You can use the Debug.where() method to display a backtrace of the functions that have been called. Each entry in the backtrace has its own framenumber which can be supplied to the Debug.locate(framenumber) method. Framenumbers start at zero and are incremented for each function call. So framenumber zero is the current location, framenumber one is the caller of the current location, and so on. For example…

> Debug.where()
0) int debug_printf(const char* fmt=5)  C:\svn\shared\target\libc\debug_printf.c:6
1) int main()   C:\tmp\try\main.c:17
2) ???  C:\svn\arm\arm\source\crt0.s:237



…will locate the debugger context at main and…


…will change the debugger location back to debug_printf.

When the debugger locates (either because locate has been called or it has stopped), the corresponding source line is displayed. You can display source lines around the located line by using the Debug.list(before, after) method, which specifies the number of lines to display before and after the located line.

You can set the debugger to locate (and step) to machine instructions using the method Debug.setmode(mode). Setting the mode to 1 selects interleaved mode (source code interleaved with assembly code). Setting the mode to 2 selects assembly mode (disassembly with source code annotation). Setting the mode to 0 selects source mode. For example:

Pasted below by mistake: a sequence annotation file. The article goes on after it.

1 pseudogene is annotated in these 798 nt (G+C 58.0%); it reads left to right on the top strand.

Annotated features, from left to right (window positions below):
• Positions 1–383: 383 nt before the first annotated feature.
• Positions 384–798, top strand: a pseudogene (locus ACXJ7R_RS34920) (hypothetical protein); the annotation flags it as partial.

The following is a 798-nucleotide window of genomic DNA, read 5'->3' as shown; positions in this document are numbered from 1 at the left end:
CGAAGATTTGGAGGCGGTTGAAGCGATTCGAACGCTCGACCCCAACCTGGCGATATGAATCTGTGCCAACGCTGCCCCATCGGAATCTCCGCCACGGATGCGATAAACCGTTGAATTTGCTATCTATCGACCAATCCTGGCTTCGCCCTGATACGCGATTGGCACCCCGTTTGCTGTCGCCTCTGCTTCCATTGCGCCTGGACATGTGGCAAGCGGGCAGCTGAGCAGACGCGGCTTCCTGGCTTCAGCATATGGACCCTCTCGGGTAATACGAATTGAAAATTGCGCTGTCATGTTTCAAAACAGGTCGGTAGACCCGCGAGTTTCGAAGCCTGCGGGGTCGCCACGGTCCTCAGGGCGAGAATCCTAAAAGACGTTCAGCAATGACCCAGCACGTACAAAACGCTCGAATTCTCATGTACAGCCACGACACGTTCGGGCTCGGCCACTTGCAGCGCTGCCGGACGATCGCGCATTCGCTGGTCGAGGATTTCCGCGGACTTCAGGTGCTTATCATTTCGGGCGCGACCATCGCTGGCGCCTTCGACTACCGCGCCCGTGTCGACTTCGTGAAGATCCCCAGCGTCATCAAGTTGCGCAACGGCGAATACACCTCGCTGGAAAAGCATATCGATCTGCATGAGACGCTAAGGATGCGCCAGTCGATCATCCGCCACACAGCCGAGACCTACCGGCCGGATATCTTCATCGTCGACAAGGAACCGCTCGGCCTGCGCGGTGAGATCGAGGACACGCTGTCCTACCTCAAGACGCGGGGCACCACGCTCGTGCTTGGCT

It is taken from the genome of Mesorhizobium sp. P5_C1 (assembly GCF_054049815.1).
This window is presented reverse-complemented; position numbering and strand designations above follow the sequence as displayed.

> Debug.setmode(2)
0000031C  E1A0C00D  mov r12, sp
> Debug.stepinto()
00000320  E92DD800  stmfd sp!, {r11-r12, lr-pc}

You can locate the debugger at a specified program counter by using the Debug.locatepc(pc) method. For example, you can disassemble from specific address:

> Debug.setmode(2)
> Debug.locatepc(0x2f4)
000002F4        E59F30D0   ldr r3, [pc, #+0x0D0]
> Debug.list(0, 1)
000002F4        E59F30D0   ldr r3, [pc, #+0x0D0]
000002F8        E50B3020   str r3, [r11, #-0x020]

You can locate the debugger to a full register context using the Debug.locateregisters(registers) method. This method takes an array that specifies each register value, typically in ascending register number order. You can use the Debug.printregisters() method to see the the order. For example, for an ARM7, ARM9, or XScale:

var a = new Array()
a[0] = 0 // r0 value
a[15] = 0x2f4 // pc value
a[16] = 0x10  // cspr value

You can put the debugger context back at the stopped state by calling Debug.locate without any parameters: